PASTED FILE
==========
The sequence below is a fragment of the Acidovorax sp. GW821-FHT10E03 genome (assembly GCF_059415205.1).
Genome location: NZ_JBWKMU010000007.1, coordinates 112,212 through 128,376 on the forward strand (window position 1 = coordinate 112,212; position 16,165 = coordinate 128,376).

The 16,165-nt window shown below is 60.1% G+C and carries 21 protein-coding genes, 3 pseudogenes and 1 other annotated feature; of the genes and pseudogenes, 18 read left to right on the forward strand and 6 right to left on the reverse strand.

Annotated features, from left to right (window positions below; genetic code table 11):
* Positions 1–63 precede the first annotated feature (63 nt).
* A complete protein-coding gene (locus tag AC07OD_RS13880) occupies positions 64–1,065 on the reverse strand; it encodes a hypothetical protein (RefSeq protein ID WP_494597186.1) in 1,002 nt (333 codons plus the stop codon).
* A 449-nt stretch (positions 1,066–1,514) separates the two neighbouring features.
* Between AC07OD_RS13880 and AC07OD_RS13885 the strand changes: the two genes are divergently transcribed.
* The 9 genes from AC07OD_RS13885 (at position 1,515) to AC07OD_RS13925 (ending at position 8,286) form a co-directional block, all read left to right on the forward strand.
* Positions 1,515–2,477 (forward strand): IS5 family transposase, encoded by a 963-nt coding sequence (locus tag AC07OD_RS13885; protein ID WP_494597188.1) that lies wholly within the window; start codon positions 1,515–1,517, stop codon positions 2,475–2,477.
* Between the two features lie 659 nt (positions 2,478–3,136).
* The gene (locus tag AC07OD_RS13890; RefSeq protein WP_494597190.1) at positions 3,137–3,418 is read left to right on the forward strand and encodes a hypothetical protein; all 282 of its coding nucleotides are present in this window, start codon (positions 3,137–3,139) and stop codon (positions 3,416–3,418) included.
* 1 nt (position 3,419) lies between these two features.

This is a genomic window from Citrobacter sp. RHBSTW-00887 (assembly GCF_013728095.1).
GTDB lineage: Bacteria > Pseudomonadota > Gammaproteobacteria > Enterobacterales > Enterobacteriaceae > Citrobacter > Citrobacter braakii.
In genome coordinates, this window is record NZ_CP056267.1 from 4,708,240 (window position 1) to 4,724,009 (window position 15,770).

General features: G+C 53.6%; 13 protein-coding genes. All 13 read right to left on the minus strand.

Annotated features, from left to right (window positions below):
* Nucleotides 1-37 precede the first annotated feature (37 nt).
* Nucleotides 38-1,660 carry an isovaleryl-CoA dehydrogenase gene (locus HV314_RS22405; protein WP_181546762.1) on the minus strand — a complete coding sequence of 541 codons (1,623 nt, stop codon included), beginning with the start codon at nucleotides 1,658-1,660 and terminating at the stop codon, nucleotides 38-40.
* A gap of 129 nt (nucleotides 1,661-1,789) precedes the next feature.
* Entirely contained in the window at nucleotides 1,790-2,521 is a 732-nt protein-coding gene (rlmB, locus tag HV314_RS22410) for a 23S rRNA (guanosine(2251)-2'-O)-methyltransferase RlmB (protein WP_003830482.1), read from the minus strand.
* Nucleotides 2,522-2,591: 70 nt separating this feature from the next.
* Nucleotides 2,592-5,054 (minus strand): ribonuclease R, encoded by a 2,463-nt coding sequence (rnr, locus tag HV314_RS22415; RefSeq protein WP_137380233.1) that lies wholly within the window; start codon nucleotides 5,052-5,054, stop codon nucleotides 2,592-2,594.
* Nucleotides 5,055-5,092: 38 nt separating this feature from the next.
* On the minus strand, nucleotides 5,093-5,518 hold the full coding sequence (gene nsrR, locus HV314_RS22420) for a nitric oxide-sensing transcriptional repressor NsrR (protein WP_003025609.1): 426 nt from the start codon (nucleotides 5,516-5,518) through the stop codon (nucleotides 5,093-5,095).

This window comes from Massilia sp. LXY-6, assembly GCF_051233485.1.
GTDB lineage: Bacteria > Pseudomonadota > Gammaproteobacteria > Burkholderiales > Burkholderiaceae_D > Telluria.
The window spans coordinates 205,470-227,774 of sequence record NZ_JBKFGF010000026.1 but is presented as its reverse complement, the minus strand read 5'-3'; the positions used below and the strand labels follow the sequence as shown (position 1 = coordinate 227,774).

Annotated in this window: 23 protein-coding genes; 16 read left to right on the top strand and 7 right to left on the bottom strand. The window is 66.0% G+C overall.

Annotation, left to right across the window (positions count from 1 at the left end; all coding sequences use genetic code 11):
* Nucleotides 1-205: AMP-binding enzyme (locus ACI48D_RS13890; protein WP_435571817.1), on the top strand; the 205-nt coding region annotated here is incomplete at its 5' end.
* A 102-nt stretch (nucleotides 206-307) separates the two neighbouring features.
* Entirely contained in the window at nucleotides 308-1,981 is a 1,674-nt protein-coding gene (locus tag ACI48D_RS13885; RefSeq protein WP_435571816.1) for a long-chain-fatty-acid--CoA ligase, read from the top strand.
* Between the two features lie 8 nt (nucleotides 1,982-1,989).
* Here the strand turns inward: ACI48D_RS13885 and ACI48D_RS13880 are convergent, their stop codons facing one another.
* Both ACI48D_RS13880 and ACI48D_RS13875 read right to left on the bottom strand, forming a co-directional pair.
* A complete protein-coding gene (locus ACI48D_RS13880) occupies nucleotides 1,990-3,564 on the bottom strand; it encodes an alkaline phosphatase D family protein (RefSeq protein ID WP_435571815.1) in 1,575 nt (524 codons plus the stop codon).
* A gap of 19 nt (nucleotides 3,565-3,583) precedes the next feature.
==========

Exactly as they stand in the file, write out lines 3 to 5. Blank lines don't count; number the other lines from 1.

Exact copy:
The 16,165-nt window shown below is 60.1% G+C and carries 21 protein-coding genes, 3 pseudogenes and 1 other annotated feature; of the genes and pseudogenes, 18 read left to right on the forward strand and 6 right to left on the reverse strand.

Annotated features, from left to right (window positions below; genetic code table 11):
* Positions 1–63 precede the first annotated feature (63 nt).